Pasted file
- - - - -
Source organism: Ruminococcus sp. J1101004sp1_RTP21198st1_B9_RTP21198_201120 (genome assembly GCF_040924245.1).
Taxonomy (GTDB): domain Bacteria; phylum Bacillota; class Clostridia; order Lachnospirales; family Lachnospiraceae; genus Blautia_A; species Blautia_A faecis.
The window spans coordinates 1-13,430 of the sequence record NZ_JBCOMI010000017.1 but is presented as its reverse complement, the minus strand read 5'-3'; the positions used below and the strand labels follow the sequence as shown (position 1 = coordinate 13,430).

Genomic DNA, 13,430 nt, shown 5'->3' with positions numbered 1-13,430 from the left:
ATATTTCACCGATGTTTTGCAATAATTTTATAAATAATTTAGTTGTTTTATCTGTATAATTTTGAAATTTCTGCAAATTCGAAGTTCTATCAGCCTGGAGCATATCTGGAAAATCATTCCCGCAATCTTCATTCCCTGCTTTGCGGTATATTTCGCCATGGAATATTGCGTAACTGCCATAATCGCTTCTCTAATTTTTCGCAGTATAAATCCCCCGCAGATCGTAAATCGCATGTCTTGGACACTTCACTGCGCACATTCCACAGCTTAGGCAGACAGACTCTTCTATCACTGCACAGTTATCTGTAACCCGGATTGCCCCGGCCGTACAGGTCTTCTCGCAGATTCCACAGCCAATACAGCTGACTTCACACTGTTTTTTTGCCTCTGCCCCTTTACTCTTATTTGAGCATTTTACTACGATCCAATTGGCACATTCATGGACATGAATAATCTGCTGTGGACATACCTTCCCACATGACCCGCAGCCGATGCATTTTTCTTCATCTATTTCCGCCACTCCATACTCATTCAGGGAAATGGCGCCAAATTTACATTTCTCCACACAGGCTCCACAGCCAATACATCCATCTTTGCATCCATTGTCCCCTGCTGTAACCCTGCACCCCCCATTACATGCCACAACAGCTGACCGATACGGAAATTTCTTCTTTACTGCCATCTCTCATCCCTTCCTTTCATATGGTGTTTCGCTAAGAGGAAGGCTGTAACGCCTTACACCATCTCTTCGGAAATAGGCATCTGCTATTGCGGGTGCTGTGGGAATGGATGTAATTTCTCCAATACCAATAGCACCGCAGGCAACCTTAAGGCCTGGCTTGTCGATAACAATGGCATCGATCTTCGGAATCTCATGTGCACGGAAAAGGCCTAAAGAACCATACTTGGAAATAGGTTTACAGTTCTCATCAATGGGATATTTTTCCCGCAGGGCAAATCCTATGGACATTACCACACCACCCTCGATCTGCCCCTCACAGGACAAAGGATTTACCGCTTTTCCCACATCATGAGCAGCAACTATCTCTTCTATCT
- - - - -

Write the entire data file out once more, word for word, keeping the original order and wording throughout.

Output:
Source organism: Ruminococcus sp. J1101004sp1_RTP21198st1_B9_RTP21198_201120 (genome assembly GCF_040924245.1).
Taxonomy (GTDB): domain Bacteria; phylum Bacillota; class Clostridia; order Lachnospirales; family Lachnospiraceae; genus Blautia_A; species Blautia_A faecis.
The window spans coordinates 1-13,430 of the sequence record NZ_JBCOMI010000017.1 but is presented as its reverse complement, the minus strand read 5'-3'; the positions used below and the strand labels follow the sequence as shown (position 1 = coordinate 13,430).

Genomic DNA, 13,430 nt, shown 5'->3' with positions numbered 1-13,430 from the left:
ATATTTCACCGATGTTTTGCAATAATTTTATAAATAATTTAGTTGTTTTATCTGTATAATTTTGAAATTTCTGCAAATTCGAAGTTCTATCAGCCTGGAGCATATCTGGAAAATCATTCCCGCAATCTTCATTCCCTGCTTTGCGGTATATTTCGCCATGGAATATTGCGTAACTGCCATAATCGCTTCTCTAATTTTTCGCAGTATAAATCCCCCGCAGATCGTAAATCGCATGTCTTGGACACTTCACTGCGCACATTCCACAGCTTAGGCAGACAGACTCTTCTATCACTGCACAGTTATCTGTAACCCGGATTGCCCCGGCCGTACAGGTCTTCTCGCAGATTCCACAGCCAATACAGCTGACTTCACACTGTTTTTTTGCCTCTGCCCCTTTACTCTTATTTGAGCATTTTACTACGATCCAATTGGCACATTCATGGACATGAATAATCTGCTGTGGACATACCTTCCCACATGACCCGCAGCCGATGCATTTTTCTTCATCTATTTCCGCCACTCCATACTCATTCAGGGAAATGGCGCCAAATTTACATTTCTCCACACAGGCTCCACAGCCAATACATCCATCTTTGCATCCATTGTCCCCTGCTGTAACCCTGCACCCCCCATTACATGCCACAACAGCTGACCGATACGGAAATTTCTTCTTTACTGCCATCTCTCATCCCTTCCTTTCATATGGTGTTTCGCTAAGAGGAAGGCTGTAACGCCTTACACCATCTCTTCGGAAATAGGCATCTGCTATTGCGGGTGCTGTGGGAATGGATGTAATTTCTCCAATACCAATAGCACCGCAGGCAACCTTAAGGCCTGGCTTGTCGATAACAATGGCATCGATCTTCGGAATCTCATGTGCACGGAAAAGGCCTAAAGAACCATACTTGGAAATAGGTTTACAGTTCTCATCAATGGGATATTTTTCCCGCAGGGCAAATCCTATGGACATTACCACACCACCCTCGATCTGCCCCTCACAGGACAAAGGATTTACCGCTTTTCCCACATCATGAGCAGCAACTATCTCTTCTATCT